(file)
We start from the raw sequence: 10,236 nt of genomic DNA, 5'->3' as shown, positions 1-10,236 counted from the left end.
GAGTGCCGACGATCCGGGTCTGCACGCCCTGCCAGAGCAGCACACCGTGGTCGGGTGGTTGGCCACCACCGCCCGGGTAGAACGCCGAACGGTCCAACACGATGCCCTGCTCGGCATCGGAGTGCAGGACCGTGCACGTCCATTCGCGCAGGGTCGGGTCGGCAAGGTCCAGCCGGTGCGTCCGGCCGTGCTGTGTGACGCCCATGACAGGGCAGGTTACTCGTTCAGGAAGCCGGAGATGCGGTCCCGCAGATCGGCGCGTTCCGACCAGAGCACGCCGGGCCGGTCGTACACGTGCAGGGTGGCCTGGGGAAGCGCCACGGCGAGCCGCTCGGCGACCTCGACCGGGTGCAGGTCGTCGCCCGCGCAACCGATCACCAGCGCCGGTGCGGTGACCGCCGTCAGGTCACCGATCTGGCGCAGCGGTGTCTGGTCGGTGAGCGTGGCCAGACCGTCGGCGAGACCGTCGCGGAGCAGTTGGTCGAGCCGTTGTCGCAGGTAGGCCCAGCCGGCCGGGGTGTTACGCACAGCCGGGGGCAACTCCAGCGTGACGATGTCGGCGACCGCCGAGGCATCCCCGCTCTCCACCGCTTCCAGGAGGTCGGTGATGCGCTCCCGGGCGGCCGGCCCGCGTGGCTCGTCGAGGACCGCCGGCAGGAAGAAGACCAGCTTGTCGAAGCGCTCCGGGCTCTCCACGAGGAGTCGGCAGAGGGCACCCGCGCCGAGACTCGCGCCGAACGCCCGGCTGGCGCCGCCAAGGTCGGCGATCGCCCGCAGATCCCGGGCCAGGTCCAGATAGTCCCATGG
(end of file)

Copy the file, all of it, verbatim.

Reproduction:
We start from the raw sequence: 10,236 nt of genomic DNA, 5'->3' as shown, positions 1-10,236 counted from the left end.
GAGTGCCGACGATCCGGGTCTGCACGCCCTGCCAGAGCAGCACACCGTGGTCGGGTGGTTGGCCACCACCGCCCGGGTAGAACGCCGAACGGTCCAACACGATGCCCTGCTCGGCATCGGAGTGCAGGACCGTGCACGTCCATTCGCGCAGGGTCGGGTCGGCAAGGTCCAGCCGGTGCGTCCGGCCGTGCTGTGTGACGCCCATGACAGGGCAGGTTACTCGTTCAGGAAGCCGGAGATGCGGTCCCGCAGATCGGCGCGTTCCGACCAGAGCACGCCGGGCCGGTCGTACACGTGCAGGGTGGCCTGGGGAAGCGCCACGGCGAGCCGCTCGGCGACCTCGACCGGGTGCAGGTCGTCGCCCGCGCAACCGATCACCAGCGCCGGTGCGGTGACCGCCGTCAGGTCACCGATCTGGCGCAGCGGTGTCTGGTCGGTGAGCGTGGCCAGACCGTCGGCGAGACCGTCGCGGAGCAGTTGGTCGAGCCGTTGTCGCAGGTAGGCCCAGCCGGCCGGGGTGTTACGCACAGCCGGGGGCAACTCCAGCGTGACGATGTCGGCGACCGCCGAGGCATCCCCGCTCTCCACCGCTTCCAGGAGGTCGGTGATGCGCTCCCGGGCGGCCGGCCCGCGTGGCTCGTCGAGGACCGCCGGCAGGAAGAAGACCAGCTTGTCGAAGCGCTCCGGGCTCTCCACGAGGAGTCGGCAGAGGGCACCCGCGCCGAGACTCGCGCCGAACGCCCGGCTGGCGCCGCCAAGGTCGGCGATCGCCCGCAGATCCCGGGCCAGGTCCAGATAGTCCCATGG